Accident Hawker Hurricane Mk I L1690,
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ASN Wikibase Occurrence # 208451
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Date:Monday 26 June 1939
Type:Silhouette image of generic HURI model; specific model in this crash may look slightly different    
Hawker Hurricane Mk I
Owner/operator:1 Sqn RAF
Registration: L1690
Fatalities:Fatalities: 1 / Occupants: 1
Aircraft damage: Destroyed
Location:West Dean Hill, West Dean, West Sussex, England -   United Kingdom
Phase: En route
Departure airport:RAF Tangmere, West Sussex
Destination airport:RAF Tangmere
Confidence Rating: Information is only available from news, social media or unofficial sources
Hawker Hurricane L1690: Written off (destroyed) 26/06/1939 when caught in searchlight beam and spun into the ground at West Dean, West Sussex. F/O William Oliver Chambers Hemmings (pilot) RAF - was killed. According to the official Air Ministry announcement in "Flight" magazine (July 6, 1939 page 7 - see link #3):

F/O William Oliver Chambers Hemmings (flying solo) lost his life in an accident which occurred at West Dean, Sussex, on June 26, to an aircraft of No. 1 Squadron".

According to a contemporary newspaper report of the inquest into the death of the pilot ("Bognor Regis Observer - Wednesday 5 July 1939):


A Tangmere pilot's fatal crash into the side of West Dean Hill during searchlight operations was described at an inquest conducted at the aerodrome on Wednesday on the victim of the disaster, Flying Officer William Oliver Hemmings, aged 24, of Sheffield.

Eye-witnesses described how late on Monday night the deceased's plane was picked up by searchlights and shortly afterwards crashed in flames.

"He died just as much in the service of his country as if he had been fighting for us," was the comment of the Coroner (Mr. J. W. Loader Cooper).

Edmund Moynaham, medical officer at Tangmere, gave evidence of identification. He said he was informed of the crash at 11.25 p.m. and on arriving at West Dean he found the wreckage of a Hurricane single-seater fighter. The deceased, he said, met his death by being blown up in the explosion that followed the crash. Witness added that deceased had just returned from leave and he had seen him the morning before the disaster when he was quite cheerful.

Eye Witness's Account
William George Bertram West, of the Stores, West Dean, one of the eyewitnesses of the disaster, said at the time of the crash he was standing outside his house watching the aeroplanes and searchlights. He saw the deceased's machine flying rather fast and low in a westerly direction. It was illuminated by two searchlights and later three lights were on it at the same time. Just then it dipped out of the lights and went down on the side of the hill with a terrific roar. Witness went to the scene of the crash, and found the plane a mass of flames but the heat was so intense he could not get near to it. As the plane hit the ground it exploded.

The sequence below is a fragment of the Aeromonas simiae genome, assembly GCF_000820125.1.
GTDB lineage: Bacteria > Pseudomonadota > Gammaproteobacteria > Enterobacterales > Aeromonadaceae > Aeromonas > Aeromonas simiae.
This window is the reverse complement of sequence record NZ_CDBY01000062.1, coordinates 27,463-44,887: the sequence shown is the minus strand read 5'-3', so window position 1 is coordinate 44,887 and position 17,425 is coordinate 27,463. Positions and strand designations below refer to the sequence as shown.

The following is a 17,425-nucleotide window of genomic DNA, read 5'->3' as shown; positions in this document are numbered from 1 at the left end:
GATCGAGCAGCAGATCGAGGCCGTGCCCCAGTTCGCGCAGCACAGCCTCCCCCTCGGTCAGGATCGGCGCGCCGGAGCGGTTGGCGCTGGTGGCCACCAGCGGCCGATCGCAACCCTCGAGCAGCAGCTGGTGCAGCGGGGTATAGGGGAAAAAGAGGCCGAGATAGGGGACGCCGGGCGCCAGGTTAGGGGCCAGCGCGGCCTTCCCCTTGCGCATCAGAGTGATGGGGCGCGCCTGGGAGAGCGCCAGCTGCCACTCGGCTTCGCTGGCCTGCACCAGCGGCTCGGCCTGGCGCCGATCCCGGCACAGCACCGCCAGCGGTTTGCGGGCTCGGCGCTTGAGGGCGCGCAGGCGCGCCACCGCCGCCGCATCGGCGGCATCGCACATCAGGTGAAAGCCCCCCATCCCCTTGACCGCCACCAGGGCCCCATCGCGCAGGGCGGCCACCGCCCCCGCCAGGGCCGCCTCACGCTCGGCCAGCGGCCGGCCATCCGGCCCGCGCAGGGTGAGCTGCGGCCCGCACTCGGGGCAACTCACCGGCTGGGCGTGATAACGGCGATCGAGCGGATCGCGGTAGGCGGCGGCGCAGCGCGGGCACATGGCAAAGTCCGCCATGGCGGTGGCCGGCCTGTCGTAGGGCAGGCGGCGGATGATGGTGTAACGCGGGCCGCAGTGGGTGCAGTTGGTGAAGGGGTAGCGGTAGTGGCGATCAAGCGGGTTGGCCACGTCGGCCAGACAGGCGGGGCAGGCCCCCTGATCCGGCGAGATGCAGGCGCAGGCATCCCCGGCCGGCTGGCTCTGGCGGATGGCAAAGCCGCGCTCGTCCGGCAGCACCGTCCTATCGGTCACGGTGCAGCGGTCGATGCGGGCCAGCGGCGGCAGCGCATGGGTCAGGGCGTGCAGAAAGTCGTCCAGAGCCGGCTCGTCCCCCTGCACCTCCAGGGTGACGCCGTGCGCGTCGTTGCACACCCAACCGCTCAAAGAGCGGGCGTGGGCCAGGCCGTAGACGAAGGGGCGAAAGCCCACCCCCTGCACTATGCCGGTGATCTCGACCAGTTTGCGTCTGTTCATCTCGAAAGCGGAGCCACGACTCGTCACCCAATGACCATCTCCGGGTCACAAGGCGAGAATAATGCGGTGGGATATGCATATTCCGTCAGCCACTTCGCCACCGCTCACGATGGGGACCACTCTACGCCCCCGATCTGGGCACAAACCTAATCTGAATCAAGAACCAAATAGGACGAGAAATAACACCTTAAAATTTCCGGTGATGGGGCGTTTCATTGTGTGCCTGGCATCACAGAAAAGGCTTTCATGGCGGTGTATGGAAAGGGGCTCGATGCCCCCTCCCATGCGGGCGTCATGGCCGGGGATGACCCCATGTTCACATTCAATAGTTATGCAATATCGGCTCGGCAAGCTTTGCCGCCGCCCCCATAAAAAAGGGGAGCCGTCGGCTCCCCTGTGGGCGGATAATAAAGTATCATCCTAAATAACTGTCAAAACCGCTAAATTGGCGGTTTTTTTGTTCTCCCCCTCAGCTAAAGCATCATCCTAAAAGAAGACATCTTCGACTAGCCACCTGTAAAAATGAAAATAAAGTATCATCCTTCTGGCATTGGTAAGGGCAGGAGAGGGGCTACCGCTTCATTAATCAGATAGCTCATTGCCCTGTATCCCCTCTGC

Sergeant C. E. Smith, of the Royal Engineers (Territorials), said he saw the machine with its navigation lights on being followed by two beams. One of them illuminated it and the plane dived towards the earth. He could not say if the searchlight followed the plane down to the earth, but he did not think the beam would strike the pilot's face. The instructions given to the searchlight operators were to follow the planes but not to get them in the beam.

"A Red Glare and a Crash"
A police constable who saw the plane fall, P.C. Coopey, said he was standing in East Dean and saw several planes and some searchlights. Looking in a westerly direction he saw three searchlights pick up a plane and illuminate it so he could see it. The plane was in the rays of the light only for a matter of a few seconds. Then the machine disappeared from his view away from the lights. He heard the plane roar as if the throttle had been opened out and afterwards there was a red glare followed by a loud crash. He set off in search of the plane and was unable to trace it, but after receiving information as to where it was he went to the scene. The crash occurred about 400 feet above sea level and the machine and pilot had been blown to pieces.

After further evidence as to the good flying order of the plane had been given by Flight Sergeant Fuller, the jury, without retiring, returned a verdict of "accidental death."


1. Royal Air Force Aircraft L1000-N9999 (James J. Halley, Air Britain, 1983)
2. Bognor Regis Observer - Wednesday 05 July 1939
3. Sheffield Daily Telegraph - Wednesday 28 June 1939 and Friday 30 June 1939

Revision history:

29-Mar-2018 20:41 Dr. John Smith Added
03-Oct-2018 07:12 Nepa Updated [Operator, Operator]
12-Apr-2022 19:51 JINX Updated [Aircraft type, Operator, Destination airport]
13-Apr-2022 00:09 angels one five Updated [Operator, Narrative]
12-Apr-2024 09:44 Nepa Updated [Time, Location, Departure airport, Narrative, Operator]

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